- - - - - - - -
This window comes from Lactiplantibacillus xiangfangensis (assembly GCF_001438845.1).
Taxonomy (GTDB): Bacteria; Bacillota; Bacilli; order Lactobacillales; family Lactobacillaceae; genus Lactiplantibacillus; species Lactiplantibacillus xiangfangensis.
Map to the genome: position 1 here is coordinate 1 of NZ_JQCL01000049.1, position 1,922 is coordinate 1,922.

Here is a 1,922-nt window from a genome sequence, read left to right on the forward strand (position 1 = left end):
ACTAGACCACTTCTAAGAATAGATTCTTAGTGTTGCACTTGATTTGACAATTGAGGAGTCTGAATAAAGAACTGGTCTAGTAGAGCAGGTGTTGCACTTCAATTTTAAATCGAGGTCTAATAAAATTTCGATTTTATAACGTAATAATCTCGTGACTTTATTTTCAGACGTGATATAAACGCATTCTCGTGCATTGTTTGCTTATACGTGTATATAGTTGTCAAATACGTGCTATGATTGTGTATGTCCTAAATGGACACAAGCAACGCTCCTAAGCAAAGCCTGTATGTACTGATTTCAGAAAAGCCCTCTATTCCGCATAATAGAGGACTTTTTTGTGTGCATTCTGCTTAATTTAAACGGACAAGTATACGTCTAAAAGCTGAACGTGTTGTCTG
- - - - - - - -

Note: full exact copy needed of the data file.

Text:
This window comes from Lactiplantibacillus xiangfangensis (assembly GCF_001438845.1).
Taxonomy (GTDB): Bacteria; Bacillota; Bacilli; order Lactobacillales; family Lactobacillaceae; genus Lactiplantibacillus; species Lactiplantibacillus xiangfangensis.
Map to the genome: position 1 here is coordinate 1 of NZ_JQCL01000049.1, position 1,922 is coordinate 1,922.

Here is a 1,922-nt window from a genome sequence, read left to right on the forward strand (position 1 = left end):
ACTAGACCACTTCTAAGAATAGATTCTTAGTGTTGCACTTGATTTGACAATTGAGGAGTCTGAATAAAGAACTGGTCTAGTAGAGCAGGTGTTGCACTTCAATTTTAAATCGAGGTCTAATAAAATTTCGATTTTATAACGTAATAATCTCGTGACTTTATTTTCAGACGTGATATAAACGCATTCTCGTGCATTGTTTGCTTATACGTGTATATAGTTGTCAAATACGTGCTATGATTGTGTATGTCCTAAATGGACACAAGCAACGCTCCTAAGCAAAGCCTGTATGTACTGATTTCAGAAAAGCCCTCTATTCCGCATAATAGAGGACTTTTTTGTGTGCATTCTGCTTAATTTAAACGGACAAGTATACGTCTAAAAGCTGAACGTGTTGTCTG